Fancy Nancy

TV review by
Emily Ashby, Common Sense Media
Fancy Nancy TV Poster Image
Books-inspired series celebrates individuality, expression.

Parents say

age 5+
Based on 49 reviews

Kids say

age 6+
Based on 7 reviews

We think this TV show stands out for:

A lot or a little?

The parents' guide to what's in this TV show.

Educational Value

Nancy's unreserved self-expression reminds kids that it's important to be true to themselves, and her diverse group of peers shows that you don't have to be exactly alike to be friends. Strong social-emotional themes about resisting peer pressure and doing what you know is right.

Positive Messages

Nancy's quest to make fancy everything and everyone around her brightens their world, but also teaches her a lot about respecting others and being a good friend. What makes her happiest often isn't the same as what her friends like, and learning to acknowledge individuality strengthens their friendships. She learns from mistakes, makes amends when she hurts people's feelings. Her friend Grace can be snobby and manipulative, but Nancy eventually recognizes the negative influence and makes good choices.


Positive Role Models & Representations

Nancy shares her exuberance for life and all its fanciness with her friends and family. She is full of big ideas and involves others in them, finding joy in her friends' individuality as well as her own sense of style. She's a kind and tolerant older sister. Her parents encourage her self-expression and her sense of independence. Grace is snooty and judgmental, and she inspires negativity like envy and bossiness in Nancy before Nancy acknowledges her mistake and makes a better choice. Nancy's parents encourage her expression and individuality.

Violence & Scariness
Sexy Stuff

The series is inspired by a series of children's books by Jane O'Connor.


Drinking, Drugs & Smoking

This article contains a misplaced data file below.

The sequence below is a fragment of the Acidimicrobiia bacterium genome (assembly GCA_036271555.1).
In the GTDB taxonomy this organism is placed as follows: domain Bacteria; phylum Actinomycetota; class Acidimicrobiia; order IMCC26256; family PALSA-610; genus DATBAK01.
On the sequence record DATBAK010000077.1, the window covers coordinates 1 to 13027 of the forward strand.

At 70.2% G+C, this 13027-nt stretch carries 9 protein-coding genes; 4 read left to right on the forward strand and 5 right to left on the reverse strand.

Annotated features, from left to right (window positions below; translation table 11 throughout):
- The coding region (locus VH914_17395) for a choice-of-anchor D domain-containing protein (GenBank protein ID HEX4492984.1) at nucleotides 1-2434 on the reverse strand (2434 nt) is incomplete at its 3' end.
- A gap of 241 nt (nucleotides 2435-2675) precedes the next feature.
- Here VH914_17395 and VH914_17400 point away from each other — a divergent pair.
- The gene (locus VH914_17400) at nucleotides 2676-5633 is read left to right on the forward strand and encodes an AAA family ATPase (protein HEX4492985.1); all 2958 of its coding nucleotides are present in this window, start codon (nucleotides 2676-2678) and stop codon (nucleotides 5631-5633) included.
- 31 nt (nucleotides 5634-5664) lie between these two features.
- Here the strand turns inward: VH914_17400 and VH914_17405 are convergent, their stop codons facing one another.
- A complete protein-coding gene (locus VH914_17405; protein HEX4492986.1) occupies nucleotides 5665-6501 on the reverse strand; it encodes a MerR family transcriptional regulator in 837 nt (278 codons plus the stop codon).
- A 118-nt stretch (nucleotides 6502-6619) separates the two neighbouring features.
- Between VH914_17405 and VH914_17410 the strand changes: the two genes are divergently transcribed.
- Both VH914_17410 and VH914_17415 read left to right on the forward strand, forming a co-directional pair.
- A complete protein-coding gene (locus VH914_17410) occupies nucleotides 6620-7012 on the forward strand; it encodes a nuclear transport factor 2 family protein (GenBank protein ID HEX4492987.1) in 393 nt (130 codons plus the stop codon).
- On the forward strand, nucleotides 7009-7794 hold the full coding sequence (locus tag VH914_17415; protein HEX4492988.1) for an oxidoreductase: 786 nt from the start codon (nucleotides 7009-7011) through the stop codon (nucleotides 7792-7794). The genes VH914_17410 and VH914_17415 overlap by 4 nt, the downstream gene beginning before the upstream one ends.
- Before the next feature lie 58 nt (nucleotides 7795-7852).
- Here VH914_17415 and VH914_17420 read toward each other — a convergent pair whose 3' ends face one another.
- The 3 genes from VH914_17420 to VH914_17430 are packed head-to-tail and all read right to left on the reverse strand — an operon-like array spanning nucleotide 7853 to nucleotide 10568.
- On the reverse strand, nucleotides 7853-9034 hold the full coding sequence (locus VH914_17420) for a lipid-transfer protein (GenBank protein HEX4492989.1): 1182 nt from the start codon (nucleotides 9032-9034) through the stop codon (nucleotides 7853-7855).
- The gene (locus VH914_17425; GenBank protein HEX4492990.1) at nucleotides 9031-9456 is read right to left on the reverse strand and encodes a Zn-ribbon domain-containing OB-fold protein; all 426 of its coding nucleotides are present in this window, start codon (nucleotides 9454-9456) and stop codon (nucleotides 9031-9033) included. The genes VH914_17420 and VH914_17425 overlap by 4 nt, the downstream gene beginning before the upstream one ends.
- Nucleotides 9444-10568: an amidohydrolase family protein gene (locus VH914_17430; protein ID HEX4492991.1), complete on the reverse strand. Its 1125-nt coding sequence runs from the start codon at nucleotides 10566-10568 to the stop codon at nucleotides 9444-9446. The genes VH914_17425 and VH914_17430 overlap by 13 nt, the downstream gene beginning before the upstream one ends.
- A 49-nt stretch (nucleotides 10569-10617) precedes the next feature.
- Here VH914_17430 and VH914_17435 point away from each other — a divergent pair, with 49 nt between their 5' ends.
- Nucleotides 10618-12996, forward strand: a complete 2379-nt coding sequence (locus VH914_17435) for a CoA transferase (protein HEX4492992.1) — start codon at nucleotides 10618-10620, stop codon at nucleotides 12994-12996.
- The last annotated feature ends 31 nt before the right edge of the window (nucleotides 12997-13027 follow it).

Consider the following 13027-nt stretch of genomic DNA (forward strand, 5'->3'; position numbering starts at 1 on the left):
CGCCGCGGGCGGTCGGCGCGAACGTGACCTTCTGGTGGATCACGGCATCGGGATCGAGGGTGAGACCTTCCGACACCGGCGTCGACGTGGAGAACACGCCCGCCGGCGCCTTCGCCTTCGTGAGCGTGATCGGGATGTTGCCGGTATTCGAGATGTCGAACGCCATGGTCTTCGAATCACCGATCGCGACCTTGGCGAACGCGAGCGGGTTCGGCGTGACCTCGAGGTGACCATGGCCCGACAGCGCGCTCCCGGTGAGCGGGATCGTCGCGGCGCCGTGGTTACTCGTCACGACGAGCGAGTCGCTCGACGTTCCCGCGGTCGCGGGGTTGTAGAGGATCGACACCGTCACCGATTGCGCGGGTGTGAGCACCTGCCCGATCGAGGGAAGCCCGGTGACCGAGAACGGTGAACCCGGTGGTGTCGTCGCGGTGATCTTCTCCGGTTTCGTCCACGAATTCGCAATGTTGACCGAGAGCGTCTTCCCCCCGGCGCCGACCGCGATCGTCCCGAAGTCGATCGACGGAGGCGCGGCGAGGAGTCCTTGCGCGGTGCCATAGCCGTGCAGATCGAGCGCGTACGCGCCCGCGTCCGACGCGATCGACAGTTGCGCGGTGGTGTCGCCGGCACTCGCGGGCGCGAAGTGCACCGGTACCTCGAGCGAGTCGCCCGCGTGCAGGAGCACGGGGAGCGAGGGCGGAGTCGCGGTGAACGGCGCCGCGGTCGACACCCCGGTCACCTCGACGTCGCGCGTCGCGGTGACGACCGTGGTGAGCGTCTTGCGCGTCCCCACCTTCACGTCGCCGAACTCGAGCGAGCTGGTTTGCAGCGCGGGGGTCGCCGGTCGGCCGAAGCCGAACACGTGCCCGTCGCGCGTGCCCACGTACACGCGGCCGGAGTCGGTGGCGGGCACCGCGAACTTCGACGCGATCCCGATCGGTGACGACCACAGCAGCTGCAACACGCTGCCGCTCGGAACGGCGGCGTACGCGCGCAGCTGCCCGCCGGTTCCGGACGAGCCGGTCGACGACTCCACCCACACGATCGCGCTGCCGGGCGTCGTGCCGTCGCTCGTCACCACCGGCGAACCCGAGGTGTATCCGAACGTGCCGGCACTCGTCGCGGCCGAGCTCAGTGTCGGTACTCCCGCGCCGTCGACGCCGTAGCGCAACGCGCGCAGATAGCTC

What parents need to know

Parents need to know that Fancy Nancy is a series inspired by Jane O'Connor's popular children's books, which center on a young girl (voiced by Mia Sinclair Jenness) who's confident and self-expressive. Nancy's elaborate wardrobe and vocabulary reflect her desire for all things fancy, and she encourages her friends to appreciate the same level of extravagance. What she learns, though, is that there's beauty in the diversity of people's differences -- and that by appreciating uniqueness in her friends, their relationships improve. There are strong messages about families, especially related to Nancy's fondness for her younger sister and her parents' supportiveness. A supporting character can be bossy and manipulative, which sometimes influences Nancy in negative ways, but she always makes positive decisions in the end and learns from the experience.


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User Reviews

  • Parents say
  • Kids say
Parent of a 2-year-old Written byMrsMaranon July 22, 2019

Great show but misunderstood by other parents

After reading all the reviews I feel like pretty much all the parents who wrote negative reviews are really ignorant or very short sighted, maybe even both.

F... Continue reading
Parent of a 5-year-old Written byBrittany W. August 1, 2018

Doesn't Teach Good Morals